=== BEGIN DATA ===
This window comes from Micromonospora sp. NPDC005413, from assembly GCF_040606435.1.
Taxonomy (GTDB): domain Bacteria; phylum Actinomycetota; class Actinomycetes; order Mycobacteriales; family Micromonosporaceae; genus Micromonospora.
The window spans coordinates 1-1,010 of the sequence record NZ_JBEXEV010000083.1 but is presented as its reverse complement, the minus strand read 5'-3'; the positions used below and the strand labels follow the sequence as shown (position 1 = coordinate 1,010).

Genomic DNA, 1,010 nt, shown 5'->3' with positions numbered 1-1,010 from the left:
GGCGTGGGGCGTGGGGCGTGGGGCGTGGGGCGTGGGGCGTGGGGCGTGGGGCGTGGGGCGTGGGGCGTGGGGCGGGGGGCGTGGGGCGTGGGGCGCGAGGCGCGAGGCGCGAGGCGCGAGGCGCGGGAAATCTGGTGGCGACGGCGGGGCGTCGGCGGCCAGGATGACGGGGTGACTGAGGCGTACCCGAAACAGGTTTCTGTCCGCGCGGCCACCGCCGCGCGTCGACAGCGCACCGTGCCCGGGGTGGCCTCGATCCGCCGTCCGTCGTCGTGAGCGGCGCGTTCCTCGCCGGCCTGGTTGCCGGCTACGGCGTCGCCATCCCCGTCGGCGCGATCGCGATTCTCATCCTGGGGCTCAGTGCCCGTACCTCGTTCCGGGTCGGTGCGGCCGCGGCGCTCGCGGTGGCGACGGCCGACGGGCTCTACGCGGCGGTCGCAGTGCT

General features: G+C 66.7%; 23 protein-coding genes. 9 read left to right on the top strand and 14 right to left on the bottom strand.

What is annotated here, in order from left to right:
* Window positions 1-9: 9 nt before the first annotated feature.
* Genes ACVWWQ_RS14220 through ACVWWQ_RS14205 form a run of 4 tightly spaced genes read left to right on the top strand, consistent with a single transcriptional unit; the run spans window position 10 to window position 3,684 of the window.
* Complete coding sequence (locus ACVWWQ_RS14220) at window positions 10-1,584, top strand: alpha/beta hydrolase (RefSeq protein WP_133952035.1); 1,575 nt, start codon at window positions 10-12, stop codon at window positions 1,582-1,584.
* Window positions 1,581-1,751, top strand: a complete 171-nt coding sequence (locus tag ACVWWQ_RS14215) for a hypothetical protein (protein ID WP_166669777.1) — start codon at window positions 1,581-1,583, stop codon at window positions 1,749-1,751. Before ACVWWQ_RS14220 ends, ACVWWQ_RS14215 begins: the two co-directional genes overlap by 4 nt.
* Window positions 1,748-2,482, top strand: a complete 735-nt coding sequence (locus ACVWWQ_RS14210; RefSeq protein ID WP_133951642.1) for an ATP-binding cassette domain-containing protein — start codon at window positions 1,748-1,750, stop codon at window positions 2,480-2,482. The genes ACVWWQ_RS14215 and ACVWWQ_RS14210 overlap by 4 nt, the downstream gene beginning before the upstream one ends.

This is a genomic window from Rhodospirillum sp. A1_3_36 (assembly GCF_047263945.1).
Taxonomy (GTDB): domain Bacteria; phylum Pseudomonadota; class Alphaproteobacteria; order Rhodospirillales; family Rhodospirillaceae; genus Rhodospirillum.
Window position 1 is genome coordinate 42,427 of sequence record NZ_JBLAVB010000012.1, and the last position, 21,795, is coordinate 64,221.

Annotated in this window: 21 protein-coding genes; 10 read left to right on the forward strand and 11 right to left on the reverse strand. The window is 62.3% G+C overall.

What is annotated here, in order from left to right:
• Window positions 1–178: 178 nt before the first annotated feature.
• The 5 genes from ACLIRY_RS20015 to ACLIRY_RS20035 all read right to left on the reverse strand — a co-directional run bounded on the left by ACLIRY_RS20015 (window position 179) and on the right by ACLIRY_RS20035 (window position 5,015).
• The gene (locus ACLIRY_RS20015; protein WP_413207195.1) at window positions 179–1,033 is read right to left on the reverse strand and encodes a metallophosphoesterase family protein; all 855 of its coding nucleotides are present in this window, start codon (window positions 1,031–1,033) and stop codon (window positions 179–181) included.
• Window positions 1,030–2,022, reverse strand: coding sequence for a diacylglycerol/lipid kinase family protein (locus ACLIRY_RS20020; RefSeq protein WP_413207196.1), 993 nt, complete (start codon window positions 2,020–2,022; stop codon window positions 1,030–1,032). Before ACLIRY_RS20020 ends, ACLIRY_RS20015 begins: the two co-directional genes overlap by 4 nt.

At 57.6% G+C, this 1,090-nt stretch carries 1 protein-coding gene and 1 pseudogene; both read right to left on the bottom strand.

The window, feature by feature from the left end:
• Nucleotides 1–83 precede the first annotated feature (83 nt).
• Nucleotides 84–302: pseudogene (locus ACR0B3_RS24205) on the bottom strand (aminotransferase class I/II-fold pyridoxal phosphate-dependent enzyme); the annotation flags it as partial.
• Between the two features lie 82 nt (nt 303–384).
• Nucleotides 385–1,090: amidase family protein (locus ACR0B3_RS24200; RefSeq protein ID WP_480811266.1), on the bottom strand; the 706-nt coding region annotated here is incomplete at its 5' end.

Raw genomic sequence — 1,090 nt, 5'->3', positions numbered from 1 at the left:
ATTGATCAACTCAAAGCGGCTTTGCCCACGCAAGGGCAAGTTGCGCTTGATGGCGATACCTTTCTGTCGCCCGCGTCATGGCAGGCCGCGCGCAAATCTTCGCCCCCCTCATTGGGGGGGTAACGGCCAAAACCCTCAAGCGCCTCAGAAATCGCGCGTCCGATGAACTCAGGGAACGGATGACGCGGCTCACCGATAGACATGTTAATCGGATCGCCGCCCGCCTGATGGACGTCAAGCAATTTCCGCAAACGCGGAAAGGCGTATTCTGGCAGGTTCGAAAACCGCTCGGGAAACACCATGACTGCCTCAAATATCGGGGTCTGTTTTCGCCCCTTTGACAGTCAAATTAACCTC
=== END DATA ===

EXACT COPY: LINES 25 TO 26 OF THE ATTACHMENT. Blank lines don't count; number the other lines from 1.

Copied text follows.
• Nucleotides 84–302: pseudogene (locus ACR0B3_RS24205) on the bottom strand (aminotransferase class I/II-fold pyridoxal phosphate-dependent enzyme); the annotation flags it as partial.
• Between the two features lie 82 nt (nt 303–384).